The medical trial that proved the MitraClip device useful for these patients, known as the COAPT Trial, “is probably the most important trial impacting patients with valvular heart disease in the last decade,” he said.
A device similar to the MitraClip is now being studied and reported to have significant benefits for patients with leaky tricuspid valves. These patients have long been recognized to be at high risk for open heart surgery, so “it’s another pretty large group of patients that will probably very soon benefit from catheter-based procedures,” he added.
Despite these advances, many heart valve patients are still better candidates for the open surgical procedure than for catheter-based techniques, according to Dr. Zelman. For instance, younger, low-risk patients, many of whom have congenital abnormalities of the aortic valve, are still often best served with the traditional open surgery. In addition, for those patients who are good surgical candidates with mitral valve disease that primarily affects the leaflets of the valve, surgery is “by far” the better option, because the valve can be expertly repaired with better long-term results, he said.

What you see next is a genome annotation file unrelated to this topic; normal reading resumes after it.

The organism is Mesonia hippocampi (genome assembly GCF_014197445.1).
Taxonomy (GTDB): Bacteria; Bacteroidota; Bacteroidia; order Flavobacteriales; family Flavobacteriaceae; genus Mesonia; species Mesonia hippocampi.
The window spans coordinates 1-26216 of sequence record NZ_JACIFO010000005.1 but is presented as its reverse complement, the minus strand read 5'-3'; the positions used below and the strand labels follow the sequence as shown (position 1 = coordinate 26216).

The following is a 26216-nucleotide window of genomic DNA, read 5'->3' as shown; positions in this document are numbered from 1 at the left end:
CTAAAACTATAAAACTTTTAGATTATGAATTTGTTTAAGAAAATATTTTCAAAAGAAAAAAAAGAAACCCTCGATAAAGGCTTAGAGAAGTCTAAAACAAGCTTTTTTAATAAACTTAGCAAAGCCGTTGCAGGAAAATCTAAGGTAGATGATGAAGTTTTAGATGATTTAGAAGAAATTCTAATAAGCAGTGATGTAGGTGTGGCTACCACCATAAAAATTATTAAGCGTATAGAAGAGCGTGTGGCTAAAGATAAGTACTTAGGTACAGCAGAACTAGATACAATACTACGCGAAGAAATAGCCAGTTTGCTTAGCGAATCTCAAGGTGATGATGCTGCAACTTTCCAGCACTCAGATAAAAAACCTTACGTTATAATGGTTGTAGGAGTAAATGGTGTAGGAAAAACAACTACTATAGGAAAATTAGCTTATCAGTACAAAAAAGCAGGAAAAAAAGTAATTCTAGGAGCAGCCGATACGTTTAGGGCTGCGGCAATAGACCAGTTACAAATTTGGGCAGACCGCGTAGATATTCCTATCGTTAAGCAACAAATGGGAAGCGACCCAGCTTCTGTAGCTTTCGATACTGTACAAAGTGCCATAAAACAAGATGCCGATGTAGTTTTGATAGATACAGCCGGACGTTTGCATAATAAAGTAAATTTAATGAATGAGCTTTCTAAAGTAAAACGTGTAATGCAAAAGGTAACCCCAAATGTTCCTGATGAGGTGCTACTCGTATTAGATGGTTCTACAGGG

Another exciting area where catheter-based technology is having a tremendous impact involves the prevention of stroke. A large proportion of strokes occur as a consequence of blood clots that travel to the brain as a result of the common heart rhythm disturbance known as atrial fibrillation. For decades the only way to prevent this was to prescribe powerful blood thinners (anticoagulants).
“Unfortunately, a great many patients turn out to be poor candidates for long term anticoagulation” according to Dr. Zelman. “And of the patients who are prescribed blood thinners, which is unfortunately a relatively small fraction, about half of those patients stop the blood thinners within a year or so.”
Now, structural cardiologists have the ability to place devices in the left atrium, (specifically the left atrial appendage where more than 90 percent of blood clots tend to form), to seal off that area so blood clots cannot form and then travel to the brain.